Globally ovarian cancer accounts for 2,25,000 new cases and 1,40,000 deaths occurs annually.1 Malignant germ cell tumours (GCT) of ovary, an uncommon neoplasm originates from the primitive germ cells of embryonic gonad. Mostly they occur in the second and third decade of life and accounts for 2–3% of all ovarian neoplasms.2 The survival rates for germ cell tumours have dramatically improved for the past three decades coincident with more aggressive surgical staging and combination therapy.3 World Health Organization (1973) has classified malignant germ cell tumours as endodermal sinus tumour (yolk sac tumour), immature teratoma and dysgerminoma, non-gestational choriocarcinoma, embryonal carcinoma, and mixed germ cell type.4 Malignant mixed germ cell tumour is a type of tumour which consists of two or more malignant germ cell components. These tumours are rare cancers, which are seen in 8% cases of germ cell tumours but are very aggressive in nature.5 The Endodermal Sinus Tumour (EST) and dysgerminoma are the most common combination reported in the literature6 and the embryonal carcinoma and immature teratoma are the rarest combination as its components.4 Embryonal carcinoma, although very rare, but it holds the very malignant potential.7 In review of literatures, teratoma is the most common histology encountered followed by the dysgerminoma.3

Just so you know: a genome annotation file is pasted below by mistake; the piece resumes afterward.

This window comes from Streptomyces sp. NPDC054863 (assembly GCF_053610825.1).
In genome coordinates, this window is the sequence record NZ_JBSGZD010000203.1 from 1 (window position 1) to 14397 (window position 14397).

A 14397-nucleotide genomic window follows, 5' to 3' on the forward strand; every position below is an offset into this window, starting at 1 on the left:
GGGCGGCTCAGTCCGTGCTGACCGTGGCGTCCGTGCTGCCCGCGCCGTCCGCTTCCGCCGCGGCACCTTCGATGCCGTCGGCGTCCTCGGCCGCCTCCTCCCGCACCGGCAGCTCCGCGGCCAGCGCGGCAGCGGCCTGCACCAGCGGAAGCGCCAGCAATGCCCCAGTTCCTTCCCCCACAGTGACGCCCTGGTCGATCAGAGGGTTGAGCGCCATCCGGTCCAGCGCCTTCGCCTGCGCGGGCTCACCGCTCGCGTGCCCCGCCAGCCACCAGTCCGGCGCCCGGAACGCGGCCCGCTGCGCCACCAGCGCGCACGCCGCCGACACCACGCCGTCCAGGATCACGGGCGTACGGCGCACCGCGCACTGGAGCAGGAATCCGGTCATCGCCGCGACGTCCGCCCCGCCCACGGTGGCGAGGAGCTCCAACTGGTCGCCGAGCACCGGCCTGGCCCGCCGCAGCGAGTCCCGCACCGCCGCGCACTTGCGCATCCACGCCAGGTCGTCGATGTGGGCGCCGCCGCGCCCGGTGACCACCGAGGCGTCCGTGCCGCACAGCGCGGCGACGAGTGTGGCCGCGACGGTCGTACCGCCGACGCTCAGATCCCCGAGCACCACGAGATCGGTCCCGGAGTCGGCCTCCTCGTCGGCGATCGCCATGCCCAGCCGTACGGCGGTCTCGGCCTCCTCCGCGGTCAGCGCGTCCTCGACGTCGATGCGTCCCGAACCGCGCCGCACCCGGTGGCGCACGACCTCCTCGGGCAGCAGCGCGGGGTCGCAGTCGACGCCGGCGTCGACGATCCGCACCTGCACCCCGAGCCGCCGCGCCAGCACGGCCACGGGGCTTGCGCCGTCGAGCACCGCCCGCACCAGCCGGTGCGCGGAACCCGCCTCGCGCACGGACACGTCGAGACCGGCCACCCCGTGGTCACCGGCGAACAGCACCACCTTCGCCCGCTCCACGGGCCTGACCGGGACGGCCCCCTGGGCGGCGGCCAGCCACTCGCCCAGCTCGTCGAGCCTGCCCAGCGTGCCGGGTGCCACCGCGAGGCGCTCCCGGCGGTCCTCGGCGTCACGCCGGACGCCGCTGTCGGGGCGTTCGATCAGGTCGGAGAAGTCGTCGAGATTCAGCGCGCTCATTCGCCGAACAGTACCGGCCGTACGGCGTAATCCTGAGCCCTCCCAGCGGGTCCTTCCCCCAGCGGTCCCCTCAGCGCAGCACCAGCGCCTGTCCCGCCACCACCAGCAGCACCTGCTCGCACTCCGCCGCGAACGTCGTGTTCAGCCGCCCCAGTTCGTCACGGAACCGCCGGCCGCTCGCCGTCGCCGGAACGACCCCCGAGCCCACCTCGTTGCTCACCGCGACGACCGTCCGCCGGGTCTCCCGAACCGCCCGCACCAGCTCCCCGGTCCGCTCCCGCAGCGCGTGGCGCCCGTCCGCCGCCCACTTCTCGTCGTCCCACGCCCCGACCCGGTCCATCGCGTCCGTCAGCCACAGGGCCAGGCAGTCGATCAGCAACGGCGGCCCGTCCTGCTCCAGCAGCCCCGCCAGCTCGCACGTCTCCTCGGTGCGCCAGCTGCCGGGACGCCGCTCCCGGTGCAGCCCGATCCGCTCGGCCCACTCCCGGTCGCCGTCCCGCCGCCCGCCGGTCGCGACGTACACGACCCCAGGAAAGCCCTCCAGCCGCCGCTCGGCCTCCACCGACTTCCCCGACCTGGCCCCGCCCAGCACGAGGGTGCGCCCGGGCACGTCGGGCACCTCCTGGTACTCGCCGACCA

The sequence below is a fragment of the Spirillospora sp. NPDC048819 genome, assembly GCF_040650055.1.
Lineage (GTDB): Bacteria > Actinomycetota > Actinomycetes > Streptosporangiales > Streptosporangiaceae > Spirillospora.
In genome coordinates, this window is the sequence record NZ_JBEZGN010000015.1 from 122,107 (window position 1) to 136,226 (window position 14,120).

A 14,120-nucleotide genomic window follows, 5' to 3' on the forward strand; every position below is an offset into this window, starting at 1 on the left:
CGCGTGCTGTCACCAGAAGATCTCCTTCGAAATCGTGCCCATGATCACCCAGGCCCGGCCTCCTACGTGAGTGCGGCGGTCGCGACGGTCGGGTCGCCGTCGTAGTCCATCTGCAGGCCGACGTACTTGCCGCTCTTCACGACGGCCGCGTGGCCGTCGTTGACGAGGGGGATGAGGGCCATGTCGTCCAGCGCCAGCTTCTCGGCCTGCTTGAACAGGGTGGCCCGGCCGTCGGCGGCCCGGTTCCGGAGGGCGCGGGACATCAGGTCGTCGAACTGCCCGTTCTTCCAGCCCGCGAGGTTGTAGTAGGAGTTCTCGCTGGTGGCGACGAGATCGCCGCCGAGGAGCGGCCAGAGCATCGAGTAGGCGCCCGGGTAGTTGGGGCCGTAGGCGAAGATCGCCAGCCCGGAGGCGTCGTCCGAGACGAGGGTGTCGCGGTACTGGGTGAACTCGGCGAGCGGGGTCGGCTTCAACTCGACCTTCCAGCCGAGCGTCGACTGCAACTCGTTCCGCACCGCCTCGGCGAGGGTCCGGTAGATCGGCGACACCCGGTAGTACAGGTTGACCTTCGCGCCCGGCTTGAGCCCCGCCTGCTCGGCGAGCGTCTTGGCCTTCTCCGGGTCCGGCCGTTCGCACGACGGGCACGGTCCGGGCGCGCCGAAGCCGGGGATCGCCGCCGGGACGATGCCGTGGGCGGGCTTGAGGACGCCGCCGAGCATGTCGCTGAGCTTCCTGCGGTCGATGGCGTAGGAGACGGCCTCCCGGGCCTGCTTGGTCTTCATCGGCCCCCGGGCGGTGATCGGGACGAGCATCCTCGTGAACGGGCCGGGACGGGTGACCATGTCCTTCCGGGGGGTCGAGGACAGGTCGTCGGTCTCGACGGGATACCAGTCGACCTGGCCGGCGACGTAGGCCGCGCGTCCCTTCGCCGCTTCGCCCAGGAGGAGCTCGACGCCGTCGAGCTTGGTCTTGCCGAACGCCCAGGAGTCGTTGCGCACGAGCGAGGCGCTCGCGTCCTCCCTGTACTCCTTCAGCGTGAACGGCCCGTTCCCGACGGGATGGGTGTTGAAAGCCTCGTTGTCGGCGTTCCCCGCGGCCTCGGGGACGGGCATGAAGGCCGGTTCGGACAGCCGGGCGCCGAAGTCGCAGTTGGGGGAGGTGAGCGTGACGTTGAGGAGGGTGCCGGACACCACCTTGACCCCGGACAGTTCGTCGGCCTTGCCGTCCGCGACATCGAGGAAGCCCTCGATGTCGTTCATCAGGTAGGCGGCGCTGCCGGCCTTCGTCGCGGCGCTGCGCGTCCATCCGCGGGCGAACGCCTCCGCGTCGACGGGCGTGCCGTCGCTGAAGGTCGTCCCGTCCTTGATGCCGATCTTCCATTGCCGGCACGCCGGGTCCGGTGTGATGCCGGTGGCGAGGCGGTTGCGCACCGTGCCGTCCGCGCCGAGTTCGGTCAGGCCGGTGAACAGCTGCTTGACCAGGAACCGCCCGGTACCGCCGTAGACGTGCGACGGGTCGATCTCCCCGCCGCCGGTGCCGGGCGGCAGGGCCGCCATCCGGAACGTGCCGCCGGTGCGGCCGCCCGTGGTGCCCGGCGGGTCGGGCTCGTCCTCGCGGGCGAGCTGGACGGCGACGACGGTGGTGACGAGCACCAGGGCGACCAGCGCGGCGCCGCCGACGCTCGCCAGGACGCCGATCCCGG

A 5-years old female child presented to the surgery department with a brief history of difficulty in defecation for 6 months, swelling over sacral region for 2 months, along with bilateral inguinal swellings and difficulty in urination for 1 week. On physical examination swelling was firm, non-mobile & non-tender measuring 6.6x5 cm (Figure 1 a & 1b). Complete blood counts, Liver function tests and Kidney function tests were within normal limit. Ultrasound was suggestive of heterogenous mass in sacral region, bilateral inguinal lymphadenopathy. MRI findings revealed a large solid presacral and pre-coccygeal mass lesion with pelvic extension, inguinal lymphadenopathy with mass effect and extension, suggestive of sacrococcygeal teratoma (Type III). Serum alfa fetoprotein (AFP) level was 39773.80 ng/ml. FNAC from sacral mass & bilateral inguinal swelling revealed high cellularity, comprising of neoplastic cells arranged in solid sheets, papillaroid fragments loose clusters and scattered singly. Individual tumour cells have high N:C ratio, with oval to elongated nuclei with coarse chromatin, moderate amount of vacuolated cytoplasm. At places eosinophilic material is also seen within the cell clusters (Figure 2 a & b). Cytological features were suggestive of malignant germ cell tumour of ovary. Excisional biopsy was done and sent for histopathological examination to our department. On gross examination, multiple greyish white pieces of tissue were received, altogether measuring 4x3x1 cm. Microscopically, multiple sections examined showed tumour arranged in reticular pattern. These tumour cells showed vesicular nuclei with moderate pleomorphism (Figure 3 c). Perivascular arrangement of tumour cells was also seen (Schiller-Duval bodies) (Figure 3 d). Some areas showed papillary and glandular differentiation (Figure 1 a). Some areas also showed undifferentiated primitive cells having hyperchromatic nuclei with course chromatin and occasional giant cells. Small focus of necrosis also noted (Figure 3 b). Lymphoid tissue was also identified infiltrated by tumour cells as described above. IHC stain shows cytoplasmic positivity for AFP and Pancytokeratin (Figure 4 a & b). Histopathological features were suggestive of malignant mixed germ cell tumour (predominantly yolk sac tumour (>90%) and embryonal carcinoma (<10%), metastasizing into the inguinal lymph nodes. Patient was treated with combination chemotherapy (cisplatin, etoposide and bleomycin) and she responded to the treatment. Then she was planned for debulking surgery.